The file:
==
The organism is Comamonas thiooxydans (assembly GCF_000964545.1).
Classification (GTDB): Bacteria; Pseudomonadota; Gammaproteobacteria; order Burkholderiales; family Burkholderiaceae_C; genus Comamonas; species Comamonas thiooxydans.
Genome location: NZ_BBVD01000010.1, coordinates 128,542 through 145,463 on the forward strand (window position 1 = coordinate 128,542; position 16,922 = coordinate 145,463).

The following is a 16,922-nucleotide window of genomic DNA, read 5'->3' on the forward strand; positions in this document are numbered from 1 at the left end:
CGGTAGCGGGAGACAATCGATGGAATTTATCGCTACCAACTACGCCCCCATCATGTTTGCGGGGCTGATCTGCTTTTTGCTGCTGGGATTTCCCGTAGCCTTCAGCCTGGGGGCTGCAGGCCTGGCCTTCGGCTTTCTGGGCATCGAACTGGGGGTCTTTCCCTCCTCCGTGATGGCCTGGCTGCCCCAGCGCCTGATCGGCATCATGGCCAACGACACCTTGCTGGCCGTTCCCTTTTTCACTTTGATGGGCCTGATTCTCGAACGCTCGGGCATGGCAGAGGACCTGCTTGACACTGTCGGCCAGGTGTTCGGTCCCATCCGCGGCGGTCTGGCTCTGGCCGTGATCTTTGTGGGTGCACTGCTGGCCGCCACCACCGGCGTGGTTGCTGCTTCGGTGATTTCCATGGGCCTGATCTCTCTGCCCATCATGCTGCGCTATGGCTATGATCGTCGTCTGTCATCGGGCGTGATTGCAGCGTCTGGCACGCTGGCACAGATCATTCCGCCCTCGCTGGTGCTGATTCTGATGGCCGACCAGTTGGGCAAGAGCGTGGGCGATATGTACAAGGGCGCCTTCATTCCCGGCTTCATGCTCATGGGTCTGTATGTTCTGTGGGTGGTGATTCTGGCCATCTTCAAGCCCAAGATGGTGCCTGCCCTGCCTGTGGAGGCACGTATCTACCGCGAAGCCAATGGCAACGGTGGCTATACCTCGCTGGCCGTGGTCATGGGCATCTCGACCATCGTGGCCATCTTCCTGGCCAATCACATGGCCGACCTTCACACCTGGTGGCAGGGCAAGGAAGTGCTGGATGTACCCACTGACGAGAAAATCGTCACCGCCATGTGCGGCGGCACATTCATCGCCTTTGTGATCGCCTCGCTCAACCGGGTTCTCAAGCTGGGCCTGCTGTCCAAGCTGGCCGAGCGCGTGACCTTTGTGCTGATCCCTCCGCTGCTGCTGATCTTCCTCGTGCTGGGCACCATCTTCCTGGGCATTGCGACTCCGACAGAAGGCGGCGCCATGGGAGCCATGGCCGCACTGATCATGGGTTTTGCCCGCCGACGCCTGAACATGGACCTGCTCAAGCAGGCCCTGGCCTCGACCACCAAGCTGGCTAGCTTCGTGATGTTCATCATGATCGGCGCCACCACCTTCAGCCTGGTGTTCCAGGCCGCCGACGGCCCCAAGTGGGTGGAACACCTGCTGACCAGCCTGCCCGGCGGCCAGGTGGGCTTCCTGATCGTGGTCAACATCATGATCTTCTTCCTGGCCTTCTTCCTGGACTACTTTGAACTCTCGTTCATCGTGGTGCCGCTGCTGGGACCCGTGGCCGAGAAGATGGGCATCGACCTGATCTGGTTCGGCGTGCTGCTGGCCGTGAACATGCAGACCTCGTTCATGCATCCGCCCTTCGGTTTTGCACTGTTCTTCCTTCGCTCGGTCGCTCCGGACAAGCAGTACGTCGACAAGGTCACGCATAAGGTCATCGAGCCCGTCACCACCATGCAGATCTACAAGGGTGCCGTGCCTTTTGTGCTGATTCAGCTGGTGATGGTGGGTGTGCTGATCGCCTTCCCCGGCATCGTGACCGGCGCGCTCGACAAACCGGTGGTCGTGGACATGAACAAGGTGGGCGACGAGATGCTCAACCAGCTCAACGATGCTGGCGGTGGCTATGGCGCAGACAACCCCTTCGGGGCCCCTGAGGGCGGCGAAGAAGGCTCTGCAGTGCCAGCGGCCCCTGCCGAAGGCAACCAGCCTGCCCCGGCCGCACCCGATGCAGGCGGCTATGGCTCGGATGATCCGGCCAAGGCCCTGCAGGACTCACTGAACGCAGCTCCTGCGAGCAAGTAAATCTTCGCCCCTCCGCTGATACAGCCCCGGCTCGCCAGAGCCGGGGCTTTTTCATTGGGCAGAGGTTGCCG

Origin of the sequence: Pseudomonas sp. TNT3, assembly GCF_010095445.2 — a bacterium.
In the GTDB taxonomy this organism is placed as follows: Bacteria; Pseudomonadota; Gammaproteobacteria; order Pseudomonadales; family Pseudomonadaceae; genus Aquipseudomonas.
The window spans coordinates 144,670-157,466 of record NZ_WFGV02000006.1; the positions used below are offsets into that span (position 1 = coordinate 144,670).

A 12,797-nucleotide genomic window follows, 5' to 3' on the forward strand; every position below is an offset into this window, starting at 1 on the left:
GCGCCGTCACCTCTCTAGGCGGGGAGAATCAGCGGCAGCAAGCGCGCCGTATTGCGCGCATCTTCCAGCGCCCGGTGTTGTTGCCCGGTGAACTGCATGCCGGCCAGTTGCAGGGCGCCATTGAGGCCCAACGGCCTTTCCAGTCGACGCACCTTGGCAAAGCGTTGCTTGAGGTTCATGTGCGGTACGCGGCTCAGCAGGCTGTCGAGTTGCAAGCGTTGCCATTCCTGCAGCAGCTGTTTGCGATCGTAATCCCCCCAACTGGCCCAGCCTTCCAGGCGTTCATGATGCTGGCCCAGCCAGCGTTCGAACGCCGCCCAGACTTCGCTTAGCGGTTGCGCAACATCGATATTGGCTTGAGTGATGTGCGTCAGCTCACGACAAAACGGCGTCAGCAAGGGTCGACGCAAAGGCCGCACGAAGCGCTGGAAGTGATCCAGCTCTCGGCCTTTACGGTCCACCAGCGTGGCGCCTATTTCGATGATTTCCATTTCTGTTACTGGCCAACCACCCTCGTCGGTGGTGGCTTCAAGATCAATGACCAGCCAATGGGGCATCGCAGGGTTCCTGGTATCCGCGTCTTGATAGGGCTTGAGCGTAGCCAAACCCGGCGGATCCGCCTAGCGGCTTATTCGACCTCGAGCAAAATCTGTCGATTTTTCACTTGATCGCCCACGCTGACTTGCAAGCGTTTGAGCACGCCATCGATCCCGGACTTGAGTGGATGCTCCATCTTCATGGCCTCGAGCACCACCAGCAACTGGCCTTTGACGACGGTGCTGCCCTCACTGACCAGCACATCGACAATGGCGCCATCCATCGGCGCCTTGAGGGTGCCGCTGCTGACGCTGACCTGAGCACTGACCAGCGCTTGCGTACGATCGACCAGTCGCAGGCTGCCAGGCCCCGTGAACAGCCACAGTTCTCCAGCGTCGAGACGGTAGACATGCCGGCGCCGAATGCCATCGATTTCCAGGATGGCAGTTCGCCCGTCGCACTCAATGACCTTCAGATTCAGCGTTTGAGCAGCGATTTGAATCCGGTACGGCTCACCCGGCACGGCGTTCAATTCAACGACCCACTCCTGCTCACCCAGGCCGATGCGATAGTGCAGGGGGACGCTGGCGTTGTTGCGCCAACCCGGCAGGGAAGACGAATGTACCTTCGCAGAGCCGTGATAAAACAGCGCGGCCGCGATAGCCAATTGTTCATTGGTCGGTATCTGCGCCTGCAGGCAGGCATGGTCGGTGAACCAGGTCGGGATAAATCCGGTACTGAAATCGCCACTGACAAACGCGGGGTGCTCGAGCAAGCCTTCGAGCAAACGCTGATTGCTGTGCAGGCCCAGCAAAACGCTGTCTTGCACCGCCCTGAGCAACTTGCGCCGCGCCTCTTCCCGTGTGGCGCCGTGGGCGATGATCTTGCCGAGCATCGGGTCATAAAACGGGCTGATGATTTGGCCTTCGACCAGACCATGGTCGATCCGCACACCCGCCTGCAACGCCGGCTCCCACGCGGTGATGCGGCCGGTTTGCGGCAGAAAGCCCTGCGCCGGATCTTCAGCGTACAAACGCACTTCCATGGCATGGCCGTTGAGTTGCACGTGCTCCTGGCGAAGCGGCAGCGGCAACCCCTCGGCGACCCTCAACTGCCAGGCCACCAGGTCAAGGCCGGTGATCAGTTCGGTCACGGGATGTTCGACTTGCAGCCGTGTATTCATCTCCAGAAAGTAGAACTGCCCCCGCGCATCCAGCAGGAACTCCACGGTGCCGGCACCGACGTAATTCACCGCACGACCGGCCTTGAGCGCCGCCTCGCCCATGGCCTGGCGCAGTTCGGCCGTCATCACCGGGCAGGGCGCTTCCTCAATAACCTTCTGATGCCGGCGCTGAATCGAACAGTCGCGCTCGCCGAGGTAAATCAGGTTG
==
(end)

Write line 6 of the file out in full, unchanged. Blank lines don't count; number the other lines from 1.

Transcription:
Origin of the sequence: Pseudomonas sp. TNT3, assembly GCF_010095445.2 — a bacterium.